Tuesday, May 21, 2013

Walker’s Death Panel Policy: Starve the hungry, let the sick die.

When you hear the decree “Those who need the programs most” is essentially Scott Walker handing down a death sentence. A person’s access to food dies if you don’t grovel at a menial job or get empty job training for 20 hours a week.

What we're talking about here is FoodShare changes that'll cost state taxpayers, do little for employing anyone, and starve the jobless. "Those who need the program most" will still get food stamps we're told.

You've heard other Republicans use this same logic before: Health care under Medicaid is only for "those who need the program most;" if you’re not ultra poor enough, health care goes away and you gamble with your life. Of course, you can just go out and get a job after the Great Recession. Despite there being a lack of jobs, go out and get one anyway.

This Republican cruel streak is getting little media notice because most conservative’s envy the poor’s extravagant living arrangement. They have refrigerators, cars...a phone. They never think that they too are one health care event or job loss away from joining the huddled frightened masses.  

Paul Ryan has described his plans for Social Security and Medicare as safety “hammocks” that must be saved for “those who need the programs most.”  

I've noticed the pattern, anyone else? Republicans are so caring, gracious and humane. The voiceless poor who are dropped from these programs will just fade away and never be heard from again, and Republicans will say see, we saved taxpayer money and nothing horrible happened.
Requiring a job — or basic training for one — from able-bodied participants in the state's food stamp program would cause about half of them to drop out, a total of tens of thousands of people statewide and 14,500 in Milwaukee, according to a new report. The new projections come from the Legislature's nonpartisan budget office, which last week released its analysis of Gov. Scott Walker's plan to require 62,700 able-bodied adults without children in Wisconsin's FoodShare program to work or attend bare-bones job training. The Legislative Fiscal Bureau puts the cost of implementing the program at $35.8 million over two years, including $16.8 million for state taxpayers, and the rest by federal taxpayers. As part of the move, 36 state jobs would be added. The federal government won't allow benefits to be cut off if training doesn't continue to be made available to those affected by the provision.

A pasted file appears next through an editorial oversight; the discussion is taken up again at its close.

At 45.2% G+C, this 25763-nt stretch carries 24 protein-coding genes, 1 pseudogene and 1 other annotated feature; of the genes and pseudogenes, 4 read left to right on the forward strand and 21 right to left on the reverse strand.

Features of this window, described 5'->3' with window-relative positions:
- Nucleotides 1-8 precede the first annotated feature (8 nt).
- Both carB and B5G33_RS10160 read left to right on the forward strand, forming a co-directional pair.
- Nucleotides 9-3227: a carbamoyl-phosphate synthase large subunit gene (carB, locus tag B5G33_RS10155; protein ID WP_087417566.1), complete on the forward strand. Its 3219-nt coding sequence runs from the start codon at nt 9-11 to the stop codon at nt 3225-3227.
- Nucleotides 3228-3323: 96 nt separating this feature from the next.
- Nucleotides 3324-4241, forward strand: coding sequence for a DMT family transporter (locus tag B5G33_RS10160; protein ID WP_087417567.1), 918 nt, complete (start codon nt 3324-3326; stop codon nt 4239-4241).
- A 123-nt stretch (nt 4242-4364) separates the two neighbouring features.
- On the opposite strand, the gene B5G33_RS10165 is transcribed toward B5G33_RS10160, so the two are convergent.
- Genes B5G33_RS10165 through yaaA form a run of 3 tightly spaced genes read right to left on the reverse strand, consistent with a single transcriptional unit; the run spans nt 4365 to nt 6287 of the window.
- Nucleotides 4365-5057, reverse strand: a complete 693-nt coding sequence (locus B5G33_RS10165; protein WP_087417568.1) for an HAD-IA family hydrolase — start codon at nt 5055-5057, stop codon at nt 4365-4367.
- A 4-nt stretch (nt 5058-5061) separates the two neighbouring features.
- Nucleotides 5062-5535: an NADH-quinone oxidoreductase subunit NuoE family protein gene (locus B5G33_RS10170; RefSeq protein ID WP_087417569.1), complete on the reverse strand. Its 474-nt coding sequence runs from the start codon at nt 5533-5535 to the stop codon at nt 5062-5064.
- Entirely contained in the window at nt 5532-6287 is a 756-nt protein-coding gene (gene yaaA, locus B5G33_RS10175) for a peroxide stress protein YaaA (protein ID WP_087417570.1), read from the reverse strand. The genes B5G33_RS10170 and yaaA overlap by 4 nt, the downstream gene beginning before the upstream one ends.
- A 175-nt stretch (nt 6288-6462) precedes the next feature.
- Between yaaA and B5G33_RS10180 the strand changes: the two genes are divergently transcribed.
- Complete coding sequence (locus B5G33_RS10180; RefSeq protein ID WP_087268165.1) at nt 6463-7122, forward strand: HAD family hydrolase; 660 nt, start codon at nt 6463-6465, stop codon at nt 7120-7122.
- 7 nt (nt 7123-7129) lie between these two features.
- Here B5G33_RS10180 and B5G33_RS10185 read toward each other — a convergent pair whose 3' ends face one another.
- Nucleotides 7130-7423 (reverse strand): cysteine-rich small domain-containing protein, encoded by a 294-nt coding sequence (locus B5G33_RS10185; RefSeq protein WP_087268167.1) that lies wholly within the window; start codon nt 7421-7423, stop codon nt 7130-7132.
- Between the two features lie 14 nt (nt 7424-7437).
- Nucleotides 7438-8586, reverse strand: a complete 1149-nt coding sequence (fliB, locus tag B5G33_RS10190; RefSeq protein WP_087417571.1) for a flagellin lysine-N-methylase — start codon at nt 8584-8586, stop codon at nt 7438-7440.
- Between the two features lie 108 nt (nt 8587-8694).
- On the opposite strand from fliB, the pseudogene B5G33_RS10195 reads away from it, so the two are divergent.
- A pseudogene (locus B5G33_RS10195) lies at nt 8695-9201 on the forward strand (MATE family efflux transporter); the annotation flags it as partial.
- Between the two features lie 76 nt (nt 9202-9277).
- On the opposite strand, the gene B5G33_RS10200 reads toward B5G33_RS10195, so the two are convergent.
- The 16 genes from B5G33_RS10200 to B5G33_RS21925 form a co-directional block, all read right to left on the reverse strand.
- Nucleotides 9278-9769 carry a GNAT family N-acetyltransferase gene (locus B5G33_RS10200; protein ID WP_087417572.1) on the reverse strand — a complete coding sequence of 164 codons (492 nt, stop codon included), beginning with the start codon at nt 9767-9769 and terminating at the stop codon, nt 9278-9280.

Here's great audio from WPR's Shawn Johnson, and Rep. Cory Mason's poignant observation:
"Taking their food away isn't going to make the job opportunities and the skills gap any less real...it's just going to make more people, more hungry."  

Make sense? I wish more Democrats could be this honest in our legislature when Republicans trot out food rationing. Here's two other comments that hit the mark:
Jon Peacock, research director for the Wisconsin Council on Children and Families, said there wasn't much research to support the idea that the amount of training provided under the proposal would boost participants' employment.

"I don't think that training was the point of this," Peacock said. "It's making them jump through hoops to weed out people."

Sherrie Tussler, executive director of Hunger Task Force, said she expected as many as 70% of current FoodShare recipients to leave the program, "Starving the unemployed doesn't make them go away and doesn't make our communities better places to live."
Walker’s response: Spokesman Tom Evenson said, "The governor's proposal provides a safety net for those who need it most." 

No comments:

Post a Comment